Police Federation condemns cut in opening hours to save money

A DECISION to slash the public opening times of North Yorkshire’s police stations has been condemned amid concerns that front-line policing will be gravely affected.

A county-wide review has been conducted by the North Yorkshire force of all of its police stations amid swingeing multi-million pound cutbacks.

Senior officers confirmed yesterday that front counter services are due to be reduced in 15 stations and closed altogether in two bases, although the revised opening times will not be disclosed until the summer.

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Officials from the Police Federation branded the move a “retrograde step” and stressed vital face-to-face contact with the public was being undermined.

The federation’s chairman for North Yorkshire, Sgt Mark Botham, said: “This quite clearly shows the huge impact that the cuts in funding are having.

“It is a retrograde step, and one which appears to have been made without any meaningful public consultation. We would expect to see a meaningful consultation with both ourselves and the general public over any cuts that are having to be made.”

The overhaul of front counter services is part of the efforts by the North Yorkshire force to counter a £24m budget deficit caused by the dramatic reduction in funding from the Government.

A police spokesman confirmed that discussions were continuing about redundancies for front counter staff, but he stressed numbers of job losses had yet to be finalised.

The stations which have the lowest level of demand from the public will now see their front counter opening times reduced, although exact details will not be finalised until June.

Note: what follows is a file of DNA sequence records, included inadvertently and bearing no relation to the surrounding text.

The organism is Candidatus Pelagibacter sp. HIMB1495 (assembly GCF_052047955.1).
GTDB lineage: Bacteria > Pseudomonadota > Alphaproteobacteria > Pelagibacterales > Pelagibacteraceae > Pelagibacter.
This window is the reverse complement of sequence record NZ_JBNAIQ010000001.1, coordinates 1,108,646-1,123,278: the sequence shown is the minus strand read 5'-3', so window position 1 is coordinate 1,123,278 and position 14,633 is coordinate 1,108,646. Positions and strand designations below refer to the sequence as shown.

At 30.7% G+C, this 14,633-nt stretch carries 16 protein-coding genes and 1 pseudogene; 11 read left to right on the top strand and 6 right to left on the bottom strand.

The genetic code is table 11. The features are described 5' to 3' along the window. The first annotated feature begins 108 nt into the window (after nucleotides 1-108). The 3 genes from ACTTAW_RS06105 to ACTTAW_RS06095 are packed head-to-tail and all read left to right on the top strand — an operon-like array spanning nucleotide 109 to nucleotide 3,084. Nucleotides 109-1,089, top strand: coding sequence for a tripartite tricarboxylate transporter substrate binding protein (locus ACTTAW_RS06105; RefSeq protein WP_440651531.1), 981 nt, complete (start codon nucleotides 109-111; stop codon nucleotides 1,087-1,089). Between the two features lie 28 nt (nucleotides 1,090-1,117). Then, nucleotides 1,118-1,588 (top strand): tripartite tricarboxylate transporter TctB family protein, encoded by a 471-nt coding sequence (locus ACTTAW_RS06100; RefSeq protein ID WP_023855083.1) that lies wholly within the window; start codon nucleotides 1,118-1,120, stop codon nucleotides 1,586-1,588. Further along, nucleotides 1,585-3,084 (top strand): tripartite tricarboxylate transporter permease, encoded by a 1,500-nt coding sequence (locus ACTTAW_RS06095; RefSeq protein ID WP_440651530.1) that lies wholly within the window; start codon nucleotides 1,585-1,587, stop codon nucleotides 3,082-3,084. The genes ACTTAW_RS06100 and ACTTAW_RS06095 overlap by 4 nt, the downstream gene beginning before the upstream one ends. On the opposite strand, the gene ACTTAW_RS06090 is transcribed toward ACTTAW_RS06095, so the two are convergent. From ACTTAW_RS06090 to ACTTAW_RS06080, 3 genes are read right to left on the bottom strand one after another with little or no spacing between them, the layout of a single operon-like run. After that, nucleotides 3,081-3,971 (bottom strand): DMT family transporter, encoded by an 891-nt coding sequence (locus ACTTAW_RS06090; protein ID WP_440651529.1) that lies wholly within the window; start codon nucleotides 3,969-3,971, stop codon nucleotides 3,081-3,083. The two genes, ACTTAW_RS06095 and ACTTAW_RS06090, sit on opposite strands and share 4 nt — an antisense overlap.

However, Assistant Chief Constable Tim Madgwick maintained that major stations in York, Scarborough and Pickering would remain unaffected, while opening times in Knaresborough would actually increase.

But front counter services will be cut at Bedale, Catterick Garrison, Eastfield in Scarborough and Harrogate, as well as Filey, Malton, Northallerton and Richmond.

Stations in Ripon, Selby, Skipton, Stokesley, Tadcaster, Thirsk and Whitby’s main police station on Spring Hill will also see opening hours reduced.

At two locations, Settle and Ingleton, front counter services will cease altogether and residents will instead have to make appointments to see their Safer Neighbourhood Team officers.

Mr Madgwick said: “North Yorkshire Police has had to consider a range of efficiency measures in response to the significant budget deficit which all public sector organisations are facing in the coming years.

“Our review of front counter services showed that some of the resources committed to running these facilities were not providing value for money in their current form.

“In this economic climate when we have to prioritise resources according to demand, we simply can not afford to be operating front counters where hardly any members of the public made use of them or during the quieter periods of the day.”

Efforts to keep officers in the heart of North Yorkshire’s communities have, however, seen the introduction of nine mini-police stations during the last two years. A 10th police base will open in the centre of Whitby next week.

Mr Madgwick claimed the new bases would still be key to supporting larger stations.

He also stressed that, despite the cuts to front counter services, the public would still be able to contact the force throughout the day or night via the emergency 999 number or by making appointments.

The Yorkshire Post revealed on Wednesday that the force was planning to close its Newby Wiske control room and handle all cases from its other centre in York.

Up to 150 call-handling staff are now said to face an uncertain future.